Robert D. Cornwall's Reviews > Postsecular Cities: Space, Theory and Practice

Postsecular Cities by Justin Beaumont
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's review
Aug 27, 2015

really liked it
bookshelves: interfaith, politics, social-justice, spirituality, general-literature, history, social-sciences
Read from February 24 to March 10, 2012

In the 1960s Harvey Cox made news with the publication of The Secular City. As he has made clear in "The Future of Faith," he jumped the gun. In this edited volume a wide spectrum of scholars from the United Kingdom, Canada, Australia, speak to the reality that we now have entered the era of the Post-Secular City. What is clear is that religion is playing interesting roles in the current and future state of the city.

In the introduction to the book, editors Justin Beaumont and Chris Baker write:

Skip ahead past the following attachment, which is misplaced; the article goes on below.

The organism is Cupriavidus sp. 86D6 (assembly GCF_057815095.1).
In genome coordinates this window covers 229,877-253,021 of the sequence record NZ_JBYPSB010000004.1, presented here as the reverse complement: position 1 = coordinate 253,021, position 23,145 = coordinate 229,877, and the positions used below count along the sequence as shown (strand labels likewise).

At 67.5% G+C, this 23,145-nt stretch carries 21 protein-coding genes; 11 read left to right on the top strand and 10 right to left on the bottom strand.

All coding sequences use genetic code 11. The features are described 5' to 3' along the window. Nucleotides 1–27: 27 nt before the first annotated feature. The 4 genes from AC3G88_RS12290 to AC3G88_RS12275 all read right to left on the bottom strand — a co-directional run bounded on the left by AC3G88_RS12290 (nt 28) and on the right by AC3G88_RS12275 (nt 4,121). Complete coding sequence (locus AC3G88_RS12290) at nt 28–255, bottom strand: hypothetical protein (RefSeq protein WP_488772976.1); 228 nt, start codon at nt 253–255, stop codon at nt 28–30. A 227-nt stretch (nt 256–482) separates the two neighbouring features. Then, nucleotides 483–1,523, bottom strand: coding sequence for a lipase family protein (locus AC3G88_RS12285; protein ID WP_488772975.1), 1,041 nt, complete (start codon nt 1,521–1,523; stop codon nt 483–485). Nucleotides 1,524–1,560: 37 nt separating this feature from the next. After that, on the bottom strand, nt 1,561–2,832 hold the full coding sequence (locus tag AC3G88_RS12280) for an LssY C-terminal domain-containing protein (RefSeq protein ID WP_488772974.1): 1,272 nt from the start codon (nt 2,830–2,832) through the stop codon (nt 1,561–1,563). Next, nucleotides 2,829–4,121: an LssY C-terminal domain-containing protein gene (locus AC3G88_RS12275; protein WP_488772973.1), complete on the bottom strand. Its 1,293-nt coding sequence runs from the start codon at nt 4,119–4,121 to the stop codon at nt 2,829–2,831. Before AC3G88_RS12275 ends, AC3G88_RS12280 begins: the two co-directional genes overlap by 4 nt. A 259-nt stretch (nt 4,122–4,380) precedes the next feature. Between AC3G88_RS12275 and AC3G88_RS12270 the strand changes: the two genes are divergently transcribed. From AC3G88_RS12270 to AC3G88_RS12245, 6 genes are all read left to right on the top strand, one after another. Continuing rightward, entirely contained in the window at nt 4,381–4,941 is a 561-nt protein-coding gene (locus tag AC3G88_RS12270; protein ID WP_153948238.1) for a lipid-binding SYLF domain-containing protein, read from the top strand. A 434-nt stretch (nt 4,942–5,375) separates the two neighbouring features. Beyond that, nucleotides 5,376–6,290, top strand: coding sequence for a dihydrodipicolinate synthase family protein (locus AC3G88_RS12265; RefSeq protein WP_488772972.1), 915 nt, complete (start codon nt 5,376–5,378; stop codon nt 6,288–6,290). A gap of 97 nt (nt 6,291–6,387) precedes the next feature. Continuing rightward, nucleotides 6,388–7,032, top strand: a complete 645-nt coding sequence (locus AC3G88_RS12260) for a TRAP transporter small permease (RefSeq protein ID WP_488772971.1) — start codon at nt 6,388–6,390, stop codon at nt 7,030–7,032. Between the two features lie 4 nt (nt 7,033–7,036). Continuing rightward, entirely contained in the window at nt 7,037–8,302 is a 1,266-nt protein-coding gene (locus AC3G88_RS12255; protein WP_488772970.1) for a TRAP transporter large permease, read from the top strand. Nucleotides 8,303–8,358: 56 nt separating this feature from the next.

The postsecular city, by contrast to the utopian liberal uplift of the secular city (in which the role of the church and theology is to act as force of social progressive change and a cultural exorciser against all oppressive practices which reinforce hierarchies of power and dependency), reflects a more contested space where hitherto distinct categories are increasingly converging within a postmetaphysical composite. In the postsecular city, the dividing lines (and hence) roles of religion and science, faith and reason, tradition and innovation are no longer rigidly enforced (or indeed enforceable), and new relations of possibility are emerging. (p. 2).

There is great pluralism in our urban centers and new ways for them to navigate this reality. Through a series of essays we're introduced to this new reality. Most contributors come from the social sciences, though some have theological training. Many are Christian, though not all. Worth reading, though its not easy reading!!

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02/24/2012 page 155

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